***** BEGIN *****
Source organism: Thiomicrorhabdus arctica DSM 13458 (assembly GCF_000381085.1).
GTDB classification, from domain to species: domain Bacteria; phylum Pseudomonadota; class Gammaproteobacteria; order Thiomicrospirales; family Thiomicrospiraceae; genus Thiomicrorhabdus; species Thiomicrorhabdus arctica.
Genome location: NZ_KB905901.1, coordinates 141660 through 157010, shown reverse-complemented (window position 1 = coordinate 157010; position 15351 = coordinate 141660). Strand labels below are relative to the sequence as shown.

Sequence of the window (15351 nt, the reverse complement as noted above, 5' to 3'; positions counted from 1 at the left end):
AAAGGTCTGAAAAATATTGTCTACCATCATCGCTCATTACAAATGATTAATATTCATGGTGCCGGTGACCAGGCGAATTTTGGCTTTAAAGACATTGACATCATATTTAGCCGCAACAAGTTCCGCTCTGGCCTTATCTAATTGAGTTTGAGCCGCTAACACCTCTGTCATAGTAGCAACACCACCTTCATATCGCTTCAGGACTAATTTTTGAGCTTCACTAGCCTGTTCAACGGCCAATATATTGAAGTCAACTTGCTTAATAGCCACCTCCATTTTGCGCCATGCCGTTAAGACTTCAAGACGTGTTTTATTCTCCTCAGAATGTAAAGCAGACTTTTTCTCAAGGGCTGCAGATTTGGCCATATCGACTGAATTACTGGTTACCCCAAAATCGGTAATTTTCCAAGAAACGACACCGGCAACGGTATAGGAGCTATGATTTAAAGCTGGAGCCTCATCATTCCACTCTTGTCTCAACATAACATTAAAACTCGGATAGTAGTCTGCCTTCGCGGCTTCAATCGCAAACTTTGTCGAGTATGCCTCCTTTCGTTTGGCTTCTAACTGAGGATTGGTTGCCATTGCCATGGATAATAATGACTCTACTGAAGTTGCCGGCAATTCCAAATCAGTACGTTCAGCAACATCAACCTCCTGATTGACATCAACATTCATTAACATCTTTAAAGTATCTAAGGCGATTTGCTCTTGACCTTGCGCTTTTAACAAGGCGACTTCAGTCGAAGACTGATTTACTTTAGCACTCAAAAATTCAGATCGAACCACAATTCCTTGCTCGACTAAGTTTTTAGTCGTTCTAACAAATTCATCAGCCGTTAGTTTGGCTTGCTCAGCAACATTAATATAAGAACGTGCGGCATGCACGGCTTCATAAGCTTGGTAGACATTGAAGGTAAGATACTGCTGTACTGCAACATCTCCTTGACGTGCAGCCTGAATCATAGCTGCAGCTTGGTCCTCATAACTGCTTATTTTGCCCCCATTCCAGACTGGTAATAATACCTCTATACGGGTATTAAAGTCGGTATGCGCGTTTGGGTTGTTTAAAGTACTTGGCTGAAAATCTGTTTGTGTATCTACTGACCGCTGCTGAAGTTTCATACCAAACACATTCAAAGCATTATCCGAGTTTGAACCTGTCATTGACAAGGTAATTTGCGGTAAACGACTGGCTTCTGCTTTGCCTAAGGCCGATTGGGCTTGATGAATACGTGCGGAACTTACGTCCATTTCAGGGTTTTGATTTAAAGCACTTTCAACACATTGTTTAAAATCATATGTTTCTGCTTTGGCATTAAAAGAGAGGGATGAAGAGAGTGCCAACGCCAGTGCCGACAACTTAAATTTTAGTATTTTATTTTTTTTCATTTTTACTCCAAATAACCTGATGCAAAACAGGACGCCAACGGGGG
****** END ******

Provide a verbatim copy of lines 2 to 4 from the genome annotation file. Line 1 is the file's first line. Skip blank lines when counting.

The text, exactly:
GTDB classification, from domain to species: domain Bacteria; phylum Pseudomonadota; class Gammaproteobacteria; order Thiomicrospirales; family Thiomicrospiraceae; genus Thiomicrorhabdus; species Thiomicrorhabdus arctica.
Genome location: NZ_KB905901.1, coordinates 141660 through 157010, shown reverse-complemented (window position 1 = coordinate 157010; position 15351 = coordinate 141660). Strand labels below are relative to the sequence as shown.

Sequence of the window (15351 nt, the reverse complement as noted above, 5' to 3'; positions counted from 1 at the left end):